New York Times bestselling authors Becky Albertalli and Aisha Saeed have crafted a resonant, funny, and memorable story about the power of love and resistance.
Jamie Goldberg is cool with volunteering for his local state senate candidate—as long as he’s behind the scenes. When it comes to speaking to strangers (or, let’s face it, speaking at all to almost anyone), Jamie’s a choke artist. There’s no way he’d ever knock on doors to ask people for their votes…until he meets Maya.
Maya Rehman’s having the worst Ramadan ever. Her best friend is too busy to hang out, her summer trip is canceled, and now her parents are separating. Why her mother thinks the solution to her problems is political canvassing—with some awkward dude she hardly knows—is beyond her.
Going door to door isn’t exactly glamorous, but maybe it’s not the worst thing in the world. After all, the polls are getting closer—and so are Maya and Jamie. Mastering local activism is one thing. Navigating the cross-cultural romance of the century is another thing entirely.
Book Review by Nicole Yao:
I will be honest. I went into this book without any expectations and – I was pleasantly surprised! (I think that’s because I never read from these authors before. The fact that most of my bookish friends were surprised to hear). Politically engaging with a vast array of relationships at its core Yes No, Maybe So blew me away with its relevance, realism, and diversity.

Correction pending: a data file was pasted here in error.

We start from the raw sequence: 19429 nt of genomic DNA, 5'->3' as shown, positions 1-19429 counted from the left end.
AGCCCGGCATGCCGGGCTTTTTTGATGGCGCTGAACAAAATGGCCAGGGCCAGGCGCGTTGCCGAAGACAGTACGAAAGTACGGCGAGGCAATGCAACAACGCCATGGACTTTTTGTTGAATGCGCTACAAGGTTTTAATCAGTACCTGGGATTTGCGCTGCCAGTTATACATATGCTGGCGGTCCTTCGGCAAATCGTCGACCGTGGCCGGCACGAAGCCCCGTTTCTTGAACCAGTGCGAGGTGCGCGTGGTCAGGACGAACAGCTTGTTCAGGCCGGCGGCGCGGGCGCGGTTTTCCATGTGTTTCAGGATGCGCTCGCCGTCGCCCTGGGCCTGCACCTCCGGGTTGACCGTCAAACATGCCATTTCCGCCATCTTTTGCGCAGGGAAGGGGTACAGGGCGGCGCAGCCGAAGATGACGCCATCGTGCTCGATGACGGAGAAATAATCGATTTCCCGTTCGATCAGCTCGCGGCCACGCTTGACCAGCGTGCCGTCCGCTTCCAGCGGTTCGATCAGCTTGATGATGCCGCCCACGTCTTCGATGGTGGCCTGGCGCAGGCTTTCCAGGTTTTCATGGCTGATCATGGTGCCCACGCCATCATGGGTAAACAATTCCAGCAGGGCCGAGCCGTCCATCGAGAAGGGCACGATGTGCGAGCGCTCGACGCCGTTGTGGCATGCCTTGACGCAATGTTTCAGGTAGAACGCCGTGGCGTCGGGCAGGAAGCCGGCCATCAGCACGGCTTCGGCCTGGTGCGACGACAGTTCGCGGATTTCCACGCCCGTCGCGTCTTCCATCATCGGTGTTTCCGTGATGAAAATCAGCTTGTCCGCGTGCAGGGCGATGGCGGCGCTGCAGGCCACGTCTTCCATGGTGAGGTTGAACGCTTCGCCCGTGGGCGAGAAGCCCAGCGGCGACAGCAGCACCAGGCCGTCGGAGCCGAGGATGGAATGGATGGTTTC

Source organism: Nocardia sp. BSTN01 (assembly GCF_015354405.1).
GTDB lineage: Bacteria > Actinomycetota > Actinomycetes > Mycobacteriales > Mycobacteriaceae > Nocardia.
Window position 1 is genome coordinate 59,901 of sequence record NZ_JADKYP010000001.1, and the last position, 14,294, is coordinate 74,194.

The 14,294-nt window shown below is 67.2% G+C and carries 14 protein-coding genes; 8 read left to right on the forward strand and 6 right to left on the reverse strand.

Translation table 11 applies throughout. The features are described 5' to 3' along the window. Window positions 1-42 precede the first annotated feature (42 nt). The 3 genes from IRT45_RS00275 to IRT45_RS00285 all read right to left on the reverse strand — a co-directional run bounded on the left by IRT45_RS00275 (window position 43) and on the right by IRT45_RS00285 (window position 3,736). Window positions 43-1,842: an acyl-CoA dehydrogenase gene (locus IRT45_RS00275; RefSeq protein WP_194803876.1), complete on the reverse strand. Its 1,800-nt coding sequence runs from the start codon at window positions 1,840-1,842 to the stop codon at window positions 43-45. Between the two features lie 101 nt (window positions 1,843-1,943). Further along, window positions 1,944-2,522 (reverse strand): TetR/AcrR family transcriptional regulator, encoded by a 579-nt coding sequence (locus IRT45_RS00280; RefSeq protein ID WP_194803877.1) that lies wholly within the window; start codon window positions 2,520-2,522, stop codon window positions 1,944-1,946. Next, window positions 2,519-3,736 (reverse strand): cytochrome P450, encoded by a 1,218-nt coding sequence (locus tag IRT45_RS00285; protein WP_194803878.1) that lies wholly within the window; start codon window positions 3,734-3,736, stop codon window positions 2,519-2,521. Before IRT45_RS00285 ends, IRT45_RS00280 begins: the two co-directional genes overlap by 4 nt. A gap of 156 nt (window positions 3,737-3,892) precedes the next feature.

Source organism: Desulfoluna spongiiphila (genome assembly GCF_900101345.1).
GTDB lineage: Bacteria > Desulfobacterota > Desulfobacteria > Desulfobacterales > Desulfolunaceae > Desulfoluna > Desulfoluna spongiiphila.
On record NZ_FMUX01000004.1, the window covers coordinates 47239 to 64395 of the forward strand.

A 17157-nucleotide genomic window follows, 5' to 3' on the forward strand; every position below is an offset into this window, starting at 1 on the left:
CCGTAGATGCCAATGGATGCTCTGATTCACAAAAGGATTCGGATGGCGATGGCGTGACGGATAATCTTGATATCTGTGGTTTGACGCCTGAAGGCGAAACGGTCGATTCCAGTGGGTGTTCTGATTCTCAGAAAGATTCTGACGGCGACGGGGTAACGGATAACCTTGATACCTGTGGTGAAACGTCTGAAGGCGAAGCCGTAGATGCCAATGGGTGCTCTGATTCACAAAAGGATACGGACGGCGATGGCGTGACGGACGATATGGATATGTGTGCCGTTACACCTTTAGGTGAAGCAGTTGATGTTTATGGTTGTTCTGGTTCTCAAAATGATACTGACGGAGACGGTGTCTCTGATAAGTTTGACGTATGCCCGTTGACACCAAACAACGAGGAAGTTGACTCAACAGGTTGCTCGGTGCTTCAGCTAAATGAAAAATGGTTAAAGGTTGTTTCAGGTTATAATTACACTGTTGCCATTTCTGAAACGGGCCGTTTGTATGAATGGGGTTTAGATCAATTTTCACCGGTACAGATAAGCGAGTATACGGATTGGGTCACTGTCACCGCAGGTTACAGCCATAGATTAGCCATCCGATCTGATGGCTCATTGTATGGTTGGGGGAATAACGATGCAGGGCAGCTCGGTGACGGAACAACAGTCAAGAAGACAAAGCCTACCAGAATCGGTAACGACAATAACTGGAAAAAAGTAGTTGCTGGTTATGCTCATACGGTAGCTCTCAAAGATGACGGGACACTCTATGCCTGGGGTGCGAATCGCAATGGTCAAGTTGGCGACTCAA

We follow Jamie and Maya as their lives fall apart, reconnect, and intertwine by being forced to go canvassing for their local democratic candidate. They both had their individual motivations at first, but as time went by the two found themselves moving towards a common goal: to spread the word about HB. 28 and its racist nature while slowly falling in love with one another. Both these characters were relatable and well rounded – also Jaime will forever have a place in my heart as the cute cinnamon roll HAHA.
I also loved the other characters and the different perspectives they had to offer as well as the way this author duo tackled themes such as racism, politics, family dynamics, cultural differences, and coming of age. All packaged within a cute love story.
Come for the cute rom-com, stay for the relevant political commentary and activism.
- SUPER CUTE FLUFFY ROMANCE.
- A good diverse cast of characters that felt like they had lives outside of the plot.
- Tackled relevant themes like racism, coming of age, family, friendships, and politics well.
- Good commentary on the risks and potential of social media.
- Good plot progression.
- Accessible writing
- Religion and belief systems